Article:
India’s Aadhaar Put Japan Far Behind Tech Curve, Admits Japanese ‘father of Internet’

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A top Japanese technocrat, often hailed as the ‘father of the internet’ in Japan, has lauded India’s Aadhaar and India Stack for putting the country on the path of drastic technological advancements while putting Japan far behind the technology curve.

“We were far behind after the Indian deployment of Aadhaar and India stack, especially because we didn’t have the numbers,” Jun Murai said while delivering a video address at the India Japan Science Technology Innovation Forum at the Indian Institute of Science in Bengaluru (IIT Bengaluru). 

He also added that India’s success in the tech sector had forced other nations to change and reform their strategies. Murai said Japan was now trying to imitate what India did in helping its remote villages and towns achieve access to the internet.

“We are doing what India has done much ahead of time in terms of facilitating small towns and villages with internet access,” he said.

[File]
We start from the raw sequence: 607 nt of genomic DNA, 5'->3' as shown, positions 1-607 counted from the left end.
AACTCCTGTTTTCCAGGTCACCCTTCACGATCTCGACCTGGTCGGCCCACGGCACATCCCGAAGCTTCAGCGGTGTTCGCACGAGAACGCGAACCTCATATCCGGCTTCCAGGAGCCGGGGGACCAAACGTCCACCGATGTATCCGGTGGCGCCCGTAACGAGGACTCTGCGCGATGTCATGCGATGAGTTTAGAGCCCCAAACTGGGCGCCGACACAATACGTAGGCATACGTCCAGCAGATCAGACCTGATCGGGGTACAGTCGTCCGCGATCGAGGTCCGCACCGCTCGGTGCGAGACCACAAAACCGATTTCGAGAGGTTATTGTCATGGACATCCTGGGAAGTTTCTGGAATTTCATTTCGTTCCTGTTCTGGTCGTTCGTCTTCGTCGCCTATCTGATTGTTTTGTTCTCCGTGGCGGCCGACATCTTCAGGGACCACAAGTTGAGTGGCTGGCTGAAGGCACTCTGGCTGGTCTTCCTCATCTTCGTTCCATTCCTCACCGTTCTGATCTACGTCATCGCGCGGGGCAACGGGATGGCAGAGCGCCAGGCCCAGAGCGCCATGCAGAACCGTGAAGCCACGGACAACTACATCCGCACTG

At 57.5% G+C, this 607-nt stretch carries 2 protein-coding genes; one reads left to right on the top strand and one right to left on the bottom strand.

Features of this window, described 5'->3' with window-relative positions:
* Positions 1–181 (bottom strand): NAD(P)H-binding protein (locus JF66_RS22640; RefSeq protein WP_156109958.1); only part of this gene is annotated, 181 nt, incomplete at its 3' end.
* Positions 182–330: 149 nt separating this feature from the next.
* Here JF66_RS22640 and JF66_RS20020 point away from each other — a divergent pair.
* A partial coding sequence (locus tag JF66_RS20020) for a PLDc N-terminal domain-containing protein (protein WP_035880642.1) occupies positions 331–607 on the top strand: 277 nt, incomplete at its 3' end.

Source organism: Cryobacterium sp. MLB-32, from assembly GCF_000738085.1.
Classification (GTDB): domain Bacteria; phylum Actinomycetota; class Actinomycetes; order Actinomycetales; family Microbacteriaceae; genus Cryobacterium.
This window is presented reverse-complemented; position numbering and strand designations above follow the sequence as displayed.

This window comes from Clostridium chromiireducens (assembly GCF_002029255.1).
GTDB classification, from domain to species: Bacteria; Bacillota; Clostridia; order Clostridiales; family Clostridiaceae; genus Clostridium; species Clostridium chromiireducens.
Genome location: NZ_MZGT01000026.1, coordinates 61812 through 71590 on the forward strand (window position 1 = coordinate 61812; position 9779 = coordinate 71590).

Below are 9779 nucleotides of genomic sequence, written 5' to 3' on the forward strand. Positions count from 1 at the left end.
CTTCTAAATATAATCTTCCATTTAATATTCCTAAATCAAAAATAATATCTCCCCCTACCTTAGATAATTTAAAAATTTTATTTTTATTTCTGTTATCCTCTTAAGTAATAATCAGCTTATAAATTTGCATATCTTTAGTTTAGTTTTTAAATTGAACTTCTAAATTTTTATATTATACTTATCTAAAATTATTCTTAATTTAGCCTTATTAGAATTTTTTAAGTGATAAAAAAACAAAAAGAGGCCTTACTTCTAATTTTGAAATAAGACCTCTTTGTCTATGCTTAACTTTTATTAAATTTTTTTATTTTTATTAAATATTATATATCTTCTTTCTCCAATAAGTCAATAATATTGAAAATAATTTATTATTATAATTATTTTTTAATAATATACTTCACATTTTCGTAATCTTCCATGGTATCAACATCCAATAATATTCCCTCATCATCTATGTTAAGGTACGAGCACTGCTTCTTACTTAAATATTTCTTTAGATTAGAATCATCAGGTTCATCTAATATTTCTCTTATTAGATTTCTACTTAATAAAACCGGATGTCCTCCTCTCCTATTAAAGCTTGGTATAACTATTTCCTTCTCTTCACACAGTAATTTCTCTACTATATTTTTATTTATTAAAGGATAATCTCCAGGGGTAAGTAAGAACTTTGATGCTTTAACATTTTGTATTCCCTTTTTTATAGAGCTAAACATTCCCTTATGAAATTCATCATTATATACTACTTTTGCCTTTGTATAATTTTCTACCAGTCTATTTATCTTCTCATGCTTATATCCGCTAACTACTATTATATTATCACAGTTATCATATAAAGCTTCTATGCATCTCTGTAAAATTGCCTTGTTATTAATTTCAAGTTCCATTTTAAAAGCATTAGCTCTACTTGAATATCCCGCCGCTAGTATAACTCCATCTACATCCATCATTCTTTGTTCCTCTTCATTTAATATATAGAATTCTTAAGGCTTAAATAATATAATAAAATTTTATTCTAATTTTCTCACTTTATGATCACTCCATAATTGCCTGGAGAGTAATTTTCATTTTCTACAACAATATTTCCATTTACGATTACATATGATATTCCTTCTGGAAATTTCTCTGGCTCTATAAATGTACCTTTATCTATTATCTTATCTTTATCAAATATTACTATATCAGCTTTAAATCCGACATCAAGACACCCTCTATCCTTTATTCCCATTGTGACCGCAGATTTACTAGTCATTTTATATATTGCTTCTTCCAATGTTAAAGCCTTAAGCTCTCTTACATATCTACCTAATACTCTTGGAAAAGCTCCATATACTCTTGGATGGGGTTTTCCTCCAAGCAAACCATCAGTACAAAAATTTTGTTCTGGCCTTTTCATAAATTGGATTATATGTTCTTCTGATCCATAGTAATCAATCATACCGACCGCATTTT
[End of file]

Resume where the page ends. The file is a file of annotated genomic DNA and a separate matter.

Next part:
Internet reach got a boost during the COVID-19 years

Jun Murai, who is also known as Internet Murai in Japan, said that the three years of COVID-19 saw faster adoption of internet and broadband across the world.

Drawing a parallel, Murai said while only 6 per cent of the global population had access to the internet in the year 2000, today almost 70 per cent of the world’s population is online.

“In the last two decades, internet availability and adoption have rapidly grown, as internet and connectivity have become the core energy and core environment for all activities. However, the acceleration brought by the pandemic changed the pace all together,” he said.

Internet- A basic necessity

Murai also added that just like power, food, transportation and supply chains, the internet has become a critical infrastructure in today’s age.

“Today, almost everybody is equipped with a supercomputer called a smartphone and everyone is connected and they have a lot of computing power attached to their body,” Murai further said.

“In Ukraine, we found that electricity is key for digital infrastructure. Energy and communication must exist together to realise what we might today consider as “core infrastructure”, he noted.

Source: Wio News